Don’t Follow Your Passion


Recently I talked with a few friends about passion and motivation in relation to work. After already being on my mind, almost serendipitously, I stumbled across a blog post that was relevant to our discussion. The post is from a blog that I love, The Art of Manliness. This is a great blog and I highly recommend it to anyone, man or woman. One of their podcasts discussed the book “So Good They Can’t Ignore You,” by Cal Newport which I wanted to share with you. The podcast was compelling enough, that I picked the book up from my local library and so far it is living up to it’s expectations.

At first the main theme of the book, to not “follow you passion”, is a bit disheartening. Especially because this mantra, to “follow your passion,” has been forced on me since as long as I can remember. So if you aren’t supposed to follow your passion, then what are you supposed to do?

The Problem With Following Your Passion:

  • It is a catch phrase. To “follow your passion” is generic and vague. It is really no help to anyone when you tell them this, or if you are telling yourself this. It is really just saying, “go do that thing” without any real direction as to how to do it. 
  • It can cause anxiety.  If you do not know what your passion is, it can cause anxiety and pressure that you need to find your passion in order to find happiness and fulfillment. It can create a feeling that your passion is out there waiting for you, if only you could find it. The catch phrase also assumes, that there is something you were born for, a “calling”. Which in some cases may be true, however in the case that you haven’t identified your “calling”, it can be troublesome.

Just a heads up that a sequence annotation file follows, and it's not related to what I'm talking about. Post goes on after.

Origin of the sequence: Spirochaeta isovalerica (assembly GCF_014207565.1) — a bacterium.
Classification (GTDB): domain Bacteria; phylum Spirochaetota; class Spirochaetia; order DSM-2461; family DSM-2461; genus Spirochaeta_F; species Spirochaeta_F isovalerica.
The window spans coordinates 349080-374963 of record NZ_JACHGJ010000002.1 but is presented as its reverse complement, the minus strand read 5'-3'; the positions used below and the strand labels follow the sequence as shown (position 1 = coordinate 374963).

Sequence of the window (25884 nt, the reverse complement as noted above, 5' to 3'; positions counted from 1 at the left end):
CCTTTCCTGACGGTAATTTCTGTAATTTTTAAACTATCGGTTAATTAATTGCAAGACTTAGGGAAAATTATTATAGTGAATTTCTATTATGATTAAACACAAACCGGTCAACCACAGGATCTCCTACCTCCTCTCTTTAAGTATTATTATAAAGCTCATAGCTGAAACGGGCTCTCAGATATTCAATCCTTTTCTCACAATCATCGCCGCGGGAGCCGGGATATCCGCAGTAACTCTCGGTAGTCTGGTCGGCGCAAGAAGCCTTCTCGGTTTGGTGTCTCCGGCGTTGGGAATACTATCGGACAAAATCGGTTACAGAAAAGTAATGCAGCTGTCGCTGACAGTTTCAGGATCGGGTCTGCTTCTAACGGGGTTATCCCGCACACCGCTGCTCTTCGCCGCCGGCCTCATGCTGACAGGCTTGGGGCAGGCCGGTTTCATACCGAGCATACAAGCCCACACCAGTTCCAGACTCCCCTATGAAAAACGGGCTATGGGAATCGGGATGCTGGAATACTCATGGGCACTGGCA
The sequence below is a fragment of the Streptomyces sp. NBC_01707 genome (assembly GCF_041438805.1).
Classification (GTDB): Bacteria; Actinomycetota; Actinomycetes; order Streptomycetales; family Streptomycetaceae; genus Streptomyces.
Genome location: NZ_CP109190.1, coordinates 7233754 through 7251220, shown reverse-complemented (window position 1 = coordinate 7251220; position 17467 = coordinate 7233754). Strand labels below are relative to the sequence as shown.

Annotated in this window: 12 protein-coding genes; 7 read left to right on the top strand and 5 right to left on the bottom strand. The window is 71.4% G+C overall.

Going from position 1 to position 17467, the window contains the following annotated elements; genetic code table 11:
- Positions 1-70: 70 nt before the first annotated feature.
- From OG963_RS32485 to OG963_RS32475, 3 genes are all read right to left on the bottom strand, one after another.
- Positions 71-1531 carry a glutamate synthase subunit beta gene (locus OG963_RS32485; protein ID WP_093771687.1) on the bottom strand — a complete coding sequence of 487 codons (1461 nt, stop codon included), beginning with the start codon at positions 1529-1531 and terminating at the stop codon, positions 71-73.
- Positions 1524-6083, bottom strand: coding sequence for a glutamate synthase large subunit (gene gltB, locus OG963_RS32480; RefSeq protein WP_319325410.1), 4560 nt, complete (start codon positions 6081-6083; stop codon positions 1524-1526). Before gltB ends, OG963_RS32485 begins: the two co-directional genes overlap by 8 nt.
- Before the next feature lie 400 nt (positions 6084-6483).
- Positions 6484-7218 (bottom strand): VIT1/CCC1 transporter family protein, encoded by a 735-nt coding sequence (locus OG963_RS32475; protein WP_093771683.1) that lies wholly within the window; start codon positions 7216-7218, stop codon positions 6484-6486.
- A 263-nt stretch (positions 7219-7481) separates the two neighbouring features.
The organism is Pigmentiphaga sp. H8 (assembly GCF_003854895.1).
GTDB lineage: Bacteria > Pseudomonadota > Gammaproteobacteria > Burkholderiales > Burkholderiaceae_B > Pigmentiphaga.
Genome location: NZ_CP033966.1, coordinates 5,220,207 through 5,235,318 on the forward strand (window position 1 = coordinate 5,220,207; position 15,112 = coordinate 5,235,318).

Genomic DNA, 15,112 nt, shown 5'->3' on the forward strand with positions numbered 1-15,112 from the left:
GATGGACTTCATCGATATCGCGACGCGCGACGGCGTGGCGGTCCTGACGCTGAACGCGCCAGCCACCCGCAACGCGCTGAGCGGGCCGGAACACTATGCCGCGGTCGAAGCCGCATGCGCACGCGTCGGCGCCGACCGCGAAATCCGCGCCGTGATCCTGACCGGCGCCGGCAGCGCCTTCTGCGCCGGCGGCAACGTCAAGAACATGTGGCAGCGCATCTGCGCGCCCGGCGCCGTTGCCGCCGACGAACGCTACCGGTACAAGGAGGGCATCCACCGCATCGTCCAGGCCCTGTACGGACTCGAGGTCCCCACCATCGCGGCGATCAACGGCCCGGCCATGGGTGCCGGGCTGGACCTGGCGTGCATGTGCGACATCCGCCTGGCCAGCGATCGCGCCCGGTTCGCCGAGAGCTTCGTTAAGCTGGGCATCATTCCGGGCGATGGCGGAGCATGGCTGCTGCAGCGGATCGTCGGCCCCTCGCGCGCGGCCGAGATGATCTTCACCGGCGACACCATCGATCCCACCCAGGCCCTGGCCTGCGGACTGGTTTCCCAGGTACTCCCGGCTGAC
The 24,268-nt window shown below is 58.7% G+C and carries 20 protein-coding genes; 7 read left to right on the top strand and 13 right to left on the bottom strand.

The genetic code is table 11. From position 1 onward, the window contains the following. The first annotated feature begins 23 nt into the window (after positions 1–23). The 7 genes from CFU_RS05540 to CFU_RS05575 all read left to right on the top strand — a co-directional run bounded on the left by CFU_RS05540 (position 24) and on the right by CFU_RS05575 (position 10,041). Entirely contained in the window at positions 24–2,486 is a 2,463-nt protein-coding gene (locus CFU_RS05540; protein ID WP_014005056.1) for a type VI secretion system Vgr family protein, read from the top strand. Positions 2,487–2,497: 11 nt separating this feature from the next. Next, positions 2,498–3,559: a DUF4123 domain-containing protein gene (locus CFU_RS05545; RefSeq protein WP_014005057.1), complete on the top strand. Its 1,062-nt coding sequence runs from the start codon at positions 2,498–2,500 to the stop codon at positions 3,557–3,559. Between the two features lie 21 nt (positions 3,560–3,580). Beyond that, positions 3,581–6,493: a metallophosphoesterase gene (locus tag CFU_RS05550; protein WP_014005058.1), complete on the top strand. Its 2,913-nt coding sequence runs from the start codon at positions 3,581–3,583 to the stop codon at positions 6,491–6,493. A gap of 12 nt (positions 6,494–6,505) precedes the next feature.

• It is idealized. Often times people assume that if they follow their passion, it will lead to success and fulfillment in the workplace, all with what feels like little effort. This can lead to people jumping from job to job in search of fulfillment or dissatisfaction with their job if it does not live up to these lofty expectations.

What To Do Instead:

  • Grow Your Skill And Work Hard.  One of the assumed perks of “following your passion” is success and a fulfilling work environment. However rather than this originating out of pursuit of passion, it is found through skill and work ethic. As you become more competent with a particular skill and maintain a strong work ethic, success and control over your work environment follow. It is here that passion grows, as we put effort and time into crafting our skill and improving.

This post only briefly touches on the idea that “following your passion” is misleading. I think there is a lot of truth in this idea, to focus more on finding success through the brute force of developing a skill and work ethic. In a way, it is empowering, that success is in your hands and can be willed through dedication and hard work.

If you are interested in learning more about this idea you can check out this post from the blog The Minimalists, with an interview from Cal Newport. Also, in the video below, Cal Newport talks on the main points of his book, “So Good They Can’t Ignore You,” and is an interesting watch.

For more on Cal Newport and his ideas, check out his blog Study Hacks, where he delves into success and reaching elite knowledge levels.

I would love any feedback, suggestions, or constructive criticism. So feel free to let me know what you think!

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  1. I totally agree with all of this. I just feel that there should be more to the “Don’t follow your passion” bit. It seems more of an unfinished phrase. “Don’t follow your passion, create strong work ethic.” Or something along those lines would possibly encompass more instead of dispelling a thought and creating resistance. Great blog post!

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